Some plants can protect themselves from attack by disease by setting molecular traps. Once the disease has been detected it is lured by a ‘bait’ and then the infected cell self-destructs to protect the rest of the plant.
The receptors are called Nucleotide-binding Leucine-Rich Repeat receptors (NLRs) and they are turning out to be highly informative about plant disease resistance.
Dr Ksenia Krasileva, Group Leader at The Genome Analysis Centre (TGAC) and Fellow at The Sainsbury Laboratory (TSL) in collaboration with her TSL colleagues, Professor Jonathan Jones and Dr Panagiotis Sarris, have surveyed immune genes across flowering plants to uncover the molecular ‘traps’ that plants use to detect pathogens.
The team scanned 40 available plant genome sequences including 19 crop species.
By examining NLR fusions that occur in multiple plant families, the scientists identified that some were prevalent across lineages. The fact that these fusions are common to the majority of surveyed flowering plants is an important discovery in combatting plant disease. The corresponding domains that have been integrated into NLR proteins during evolution likely reveal previously unsuspected targets of pathogen effectors.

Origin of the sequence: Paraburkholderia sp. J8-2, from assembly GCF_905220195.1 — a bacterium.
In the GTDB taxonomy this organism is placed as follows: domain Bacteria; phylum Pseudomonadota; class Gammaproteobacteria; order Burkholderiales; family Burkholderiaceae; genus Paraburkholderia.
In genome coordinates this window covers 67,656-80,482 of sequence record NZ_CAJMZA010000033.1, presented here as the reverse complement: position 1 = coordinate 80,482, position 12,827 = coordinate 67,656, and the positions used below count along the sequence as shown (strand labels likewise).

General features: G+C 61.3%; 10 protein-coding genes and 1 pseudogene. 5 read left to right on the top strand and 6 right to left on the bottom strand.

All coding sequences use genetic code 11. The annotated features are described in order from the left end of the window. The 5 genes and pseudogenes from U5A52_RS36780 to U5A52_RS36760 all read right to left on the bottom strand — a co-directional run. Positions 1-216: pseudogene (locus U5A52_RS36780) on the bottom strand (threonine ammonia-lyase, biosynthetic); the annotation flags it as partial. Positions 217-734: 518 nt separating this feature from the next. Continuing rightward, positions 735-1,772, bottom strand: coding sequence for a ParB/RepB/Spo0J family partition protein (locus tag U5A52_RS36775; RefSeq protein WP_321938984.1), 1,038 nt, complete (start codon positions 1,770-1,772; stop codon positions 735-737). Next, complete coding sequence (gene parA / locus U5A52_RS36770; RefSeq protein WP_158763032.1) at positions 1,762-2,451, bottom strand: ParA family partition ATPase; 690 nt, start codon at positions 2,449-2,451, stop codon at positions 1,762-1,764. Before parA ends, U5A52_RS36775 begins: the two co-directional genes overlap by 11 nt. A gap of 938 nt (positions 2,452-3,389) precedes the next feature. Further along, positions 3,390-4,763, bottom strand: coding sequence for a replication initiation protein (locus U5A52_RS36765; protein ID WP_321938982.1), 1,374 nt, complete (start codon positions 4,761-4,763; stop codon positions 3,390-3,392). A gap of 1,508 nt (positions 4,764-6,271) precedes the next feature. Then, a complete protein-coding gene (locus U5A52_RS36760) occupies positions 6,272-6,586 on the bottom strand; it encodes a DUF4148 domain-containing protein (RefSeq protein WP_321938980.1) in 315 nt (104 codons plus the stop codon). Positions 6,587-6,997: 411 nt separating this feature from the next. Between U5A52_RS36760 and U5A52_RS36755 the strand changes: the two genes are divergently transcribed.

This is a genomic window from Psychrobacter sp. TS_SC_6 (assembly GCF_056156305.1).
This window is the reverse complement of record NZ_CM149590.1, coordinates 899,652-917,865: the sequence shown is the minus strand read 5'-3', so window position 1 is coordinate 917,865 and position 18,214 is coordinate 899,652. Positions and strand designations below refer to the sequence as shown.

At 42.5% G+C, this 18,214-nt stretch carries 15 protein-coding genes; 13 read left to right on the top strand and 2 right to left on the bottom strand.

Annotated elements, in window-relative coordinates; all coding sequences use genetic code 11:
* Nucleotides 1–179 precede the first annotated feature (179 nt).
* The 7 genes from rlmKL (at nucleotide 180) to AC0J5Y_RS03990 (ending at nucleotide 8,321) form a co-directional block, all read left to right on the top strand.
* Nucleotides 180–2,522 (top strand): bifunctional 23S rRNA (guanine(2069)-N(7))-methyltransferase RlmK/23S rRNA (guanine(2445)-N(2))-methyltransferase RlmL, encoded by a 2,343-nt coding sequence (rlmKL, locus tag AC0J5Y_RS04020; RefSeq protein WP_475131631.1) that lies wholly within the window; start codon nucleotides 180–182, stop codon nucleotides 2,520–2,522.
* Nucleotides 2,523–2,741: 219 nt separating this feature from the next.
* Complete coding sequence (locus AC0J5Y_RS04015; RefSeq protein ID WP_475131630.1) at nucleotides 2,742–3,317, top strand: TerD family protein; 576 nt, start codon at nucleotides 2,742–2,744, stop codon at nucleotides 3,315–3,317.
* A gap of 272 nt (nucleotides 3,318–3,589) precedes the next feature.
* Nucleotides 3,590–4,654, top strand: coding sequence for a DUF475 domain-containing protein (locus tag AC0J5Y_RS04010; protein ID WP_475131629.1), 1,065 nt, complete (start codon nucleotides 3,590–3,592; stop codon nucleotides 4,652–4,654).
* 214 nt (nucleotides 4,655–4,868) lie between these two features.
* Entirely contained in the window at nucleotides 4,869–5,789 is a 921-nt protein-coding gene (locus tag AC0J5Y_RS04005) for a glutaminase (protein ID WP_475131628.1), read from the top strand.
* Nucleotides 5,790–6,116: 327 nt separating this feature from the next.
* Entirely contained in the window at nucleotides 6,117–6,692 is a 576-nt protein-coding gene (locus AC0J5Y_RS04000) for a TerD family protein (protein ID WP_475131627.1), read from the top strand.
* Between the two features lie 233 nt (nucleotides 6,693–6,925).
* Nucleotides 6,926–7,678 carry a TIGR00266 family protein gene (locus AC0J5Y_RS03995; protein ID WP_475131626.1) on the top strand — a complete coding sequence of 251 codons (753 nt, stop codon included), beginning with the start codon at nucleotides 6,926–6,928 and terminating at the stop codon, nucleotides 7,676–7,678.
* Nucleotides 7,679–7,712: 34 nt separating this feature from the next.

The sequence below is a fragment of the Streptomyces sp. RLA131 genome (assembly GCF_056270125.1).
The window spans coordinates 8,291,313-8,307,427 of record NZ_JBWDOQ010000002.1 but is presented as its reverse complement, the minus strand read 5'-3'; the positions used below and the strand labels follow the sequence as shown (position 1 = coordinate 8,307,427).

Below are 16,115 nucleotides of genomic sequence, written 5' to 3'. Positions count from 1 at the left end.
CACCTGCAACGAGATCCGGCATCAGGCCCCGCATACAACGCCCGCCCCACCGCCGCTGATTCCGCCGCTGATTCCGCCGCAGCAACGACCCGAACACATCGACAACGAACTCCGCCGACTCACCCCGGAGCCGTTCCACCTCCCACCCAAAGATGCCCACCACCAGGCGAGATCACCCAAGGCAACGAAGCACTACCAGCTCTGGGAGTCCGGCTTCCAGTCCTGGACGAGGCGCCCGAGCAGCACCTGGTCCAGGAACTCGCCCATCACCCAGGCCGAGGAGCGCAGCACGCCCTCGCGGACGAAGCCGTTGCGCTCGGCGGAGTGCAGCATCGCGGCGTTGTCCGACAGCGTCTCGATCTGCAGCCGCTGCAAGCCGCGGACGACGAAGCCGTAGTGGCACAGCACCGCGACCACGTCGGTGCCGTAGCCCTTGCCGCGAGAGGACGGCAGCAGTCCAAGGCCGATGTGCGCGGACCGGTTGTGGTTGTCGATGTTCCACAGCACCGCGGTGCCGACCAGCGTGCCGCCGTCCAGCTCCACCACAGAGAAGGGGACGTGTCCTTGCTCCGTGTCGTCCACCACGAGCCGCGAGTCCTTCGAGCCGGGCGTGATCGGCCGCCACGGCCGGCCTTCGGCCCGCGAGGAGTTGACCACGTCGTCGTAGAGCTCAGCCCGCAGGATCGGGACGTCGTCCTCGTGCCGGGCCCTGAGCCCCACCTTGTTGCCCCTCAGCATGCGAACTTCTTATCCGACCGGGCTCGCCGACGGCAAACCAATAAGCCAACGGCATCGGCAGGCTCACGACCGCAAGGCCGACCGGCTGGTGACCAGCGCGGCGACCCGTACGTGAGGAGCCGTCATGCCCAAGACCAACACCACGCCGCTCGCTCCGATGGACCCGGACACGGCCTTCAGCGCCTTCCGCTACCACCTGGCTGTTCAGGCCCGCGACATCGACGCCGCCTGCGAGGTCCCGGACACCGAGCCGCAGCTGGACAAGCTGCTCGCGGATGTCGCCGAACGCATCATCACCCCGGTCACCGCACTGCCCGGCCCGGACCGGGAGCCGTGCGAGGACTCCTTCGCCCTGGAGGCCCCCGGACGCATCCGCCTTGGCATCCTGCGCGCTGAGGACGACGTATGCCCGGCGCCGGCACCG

Dr Ksenia Krasileva, Lead author of the study said: “Our method for detecting variations in immune receptors across flowering plants revealed exciting new genes that might be important for plant health. Our findings provide very rich information for scientists who are working to understand how plant immunity works. Similarly, plant breeders might be able to deploy our discoveries to improve sustainable production of each of the crops we analysed. We hope that the NLR-fusions we uncovered will provide clues to the host proteins targeted by pathogens and that this information can be deployed to discover new sources of disease resistance.”
Read more at TGAC
This research, entitled: “Comparative analysis of plant immune receptor architectures uncovers host proteins likely targeted by pathogens” is published in BMC Biology, Scientific paper’s DOI: 10.1186/s12915-016-0228-7